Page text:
Once you have identified a difference between what is planned in terms of progress or costs with what is actually achieved, you will need to respond.
You have three options:
- Ignore it and do nothing, if the variance is acceptable.
- Take corrective actions, such as:
- Reconsider use of slack time: it may be possible to make more use of slack time in the schedule to speed up the completion of tasks. For example, where you had planned that finding and booking the right venue might take a month, finding a venue within a week means you can move on to other tasks earlier too.
- Remove or reduce contingencies from estimates. As the project work progresses, you could review the contingency time and budgets that you had originally estimated based on actuals and progress against milestones. For example, you were not sure how much the venue booking fee would be; once you have booked the venue and are certain of the fee, you do not need any contingency.
- Re-evaluate the dependencies of activities, modifying the Gantt chart. This might have an impact on the duration of the project and requires rearranging how resources are used. For example, think about a project to organise an annual company meeting, where the same person is responsible for preparing the handouts to be printed internally, then for designing a glossy brochure which is going to be sent to external printers who set a production deadline. If the handouts ended up taking longer than expected, their preparation could be extended or delayed to allow the scheduled preparation of the brochure. The new timescale for the handouts would need to be reflected on a revised Gantt chart and its effects on dependencies checked using the CPM. Otherwise you might unwittingly change the critical path of the project.
- Increase the resources available. This will usually increase the costs as well, so this should be considered alongside other options. It may be possible to increase resources at a limited cost by reviewing the use of existing staff. If increasing resources means that the benefits of the project are achieved sooner, the increased costs can potentially be offset against a swifter end to the project. Nevertheless, besides the costs of the new resources, someone who is already a part of the project team needs to brief any new team members and the project team itself needs to adapt to the new situation before it can return to working to full capacity. This would require time and commitment – another source of costs.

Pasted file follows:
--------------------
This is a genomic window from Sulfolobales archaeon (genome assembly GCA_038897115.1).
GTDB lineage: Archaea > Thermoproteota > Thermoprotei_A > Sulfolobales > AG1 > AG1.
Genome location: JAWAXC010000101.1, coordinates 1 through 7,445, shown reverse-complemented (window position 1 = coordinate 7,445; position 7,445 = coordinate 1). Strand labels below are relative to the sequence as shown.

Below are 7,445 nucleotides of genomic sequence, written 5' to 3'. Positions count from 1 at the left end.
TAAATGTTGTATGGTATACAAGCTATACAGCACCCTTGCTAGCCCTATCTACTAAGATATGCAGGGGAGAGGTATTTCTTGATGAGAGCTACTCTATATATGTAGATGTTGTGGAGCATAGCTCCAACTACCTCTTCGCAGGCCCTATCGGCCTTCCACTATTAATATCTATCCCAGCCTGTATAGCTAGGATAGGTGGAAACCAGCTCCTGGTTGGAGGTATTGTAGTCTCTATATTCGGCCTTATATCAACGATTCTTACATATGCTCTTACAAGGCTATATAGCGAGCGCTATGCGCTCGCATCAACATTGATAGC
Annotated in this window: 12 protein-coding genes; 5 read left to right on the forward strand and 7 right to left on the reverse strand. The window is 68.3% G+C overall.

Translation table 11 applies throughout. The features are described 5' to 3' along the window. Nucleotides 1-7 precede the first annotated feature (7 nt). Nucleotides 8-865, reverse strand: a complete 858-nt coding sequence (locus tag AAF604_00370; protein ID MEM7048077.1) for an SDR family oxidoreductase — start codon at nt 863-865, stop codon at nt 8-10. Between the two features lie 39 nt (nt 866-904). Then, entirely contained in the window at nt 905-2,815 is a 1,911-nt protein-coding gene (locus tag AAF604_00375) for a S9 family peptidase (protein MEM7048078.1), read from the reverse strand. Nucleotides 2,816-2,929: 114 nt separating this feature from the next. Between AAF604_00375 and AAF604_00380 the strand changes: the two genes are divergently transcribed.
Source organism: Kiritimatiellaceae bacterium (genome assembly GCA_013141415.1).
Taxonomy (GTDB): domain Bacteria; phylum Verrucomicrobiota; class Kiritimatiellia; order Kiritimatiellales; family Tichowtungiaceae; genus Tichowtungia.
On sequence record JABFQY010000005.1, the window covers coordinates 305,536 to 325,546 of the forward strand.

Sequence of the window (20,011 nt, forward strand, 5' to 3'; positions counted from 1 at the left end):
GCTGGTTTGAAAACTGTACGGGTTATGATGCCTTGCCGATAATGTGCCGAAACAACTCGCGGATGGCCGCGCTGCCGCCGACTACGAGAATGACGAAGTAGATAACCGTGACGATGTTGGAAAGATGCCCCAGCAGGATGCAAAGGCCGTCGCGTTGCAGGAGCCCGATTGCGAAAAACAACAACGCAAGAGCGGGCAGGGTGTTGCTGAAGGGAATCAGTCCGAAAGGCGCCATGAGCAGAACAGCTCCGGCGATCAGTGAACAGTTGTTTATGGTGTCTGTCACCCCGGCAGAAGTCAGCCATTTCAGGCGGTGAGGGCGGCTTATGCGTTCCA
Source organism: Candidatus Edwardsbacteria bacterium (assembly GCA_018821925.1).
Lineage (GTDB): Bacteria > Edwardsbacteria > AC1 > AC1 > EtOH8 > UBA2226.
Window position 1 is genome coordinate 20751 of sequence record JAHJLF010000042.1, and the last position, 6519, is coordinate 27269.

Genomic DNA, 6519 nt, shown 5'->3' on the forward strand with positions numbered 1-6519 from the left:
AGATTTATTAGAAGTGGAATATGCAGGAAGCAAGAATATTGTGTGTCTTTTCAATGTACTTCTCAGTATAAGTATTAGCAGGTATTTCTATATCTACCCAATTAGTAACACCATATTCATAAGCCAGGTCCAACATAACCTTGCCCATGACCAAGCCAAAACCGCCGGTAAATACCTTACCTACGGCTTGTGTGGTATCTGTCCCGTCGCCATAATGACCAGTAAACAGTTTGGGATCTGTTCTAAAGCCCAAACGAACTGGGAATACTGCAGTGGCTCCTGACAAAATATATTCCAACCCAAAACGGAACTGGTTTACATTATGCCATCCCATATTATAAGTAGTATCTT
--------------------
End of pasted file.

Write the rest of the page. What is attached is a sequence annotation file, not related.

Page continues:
- Negotiate longer timescales. An unanticipated problem may cause a delay that cannot be recovered. If this is the case, it is worth calculating whether lengthening the timescale would be more cost effective than increasing the resources to enable completion on time.
- Make use of the available activity floats: when activities are not on a critical path, it is possible to use the available floats to complete them. Having a float means that you can delay the beginning of an activity or prolong its duration. You can calculate floats using the critical path method presented in Week 2. For instance, if the negotiation with the catering company is taking longer than you planned, but it is not a critical activity, you could extend its duration without affecting the overall duration of the project. It may also happen that an activity is completed before the planned finish date. This makes it possible to use the saved time for other activities. For example, where you had planned a week to find the right venue but achieve it in two days, you can move on to the next task earlier.
- Cancel the project or re-evaluate its scope. If the possibility to accomplish project objectives successfully, in time and budget constraints, is compromised, cancelling the project becomes an option. Think about the space shuttle launches: if one component is faulty, the launch must be aborted. You can either reconsider the value that additional features will bring to the majority of stakeholders or review the whole project.
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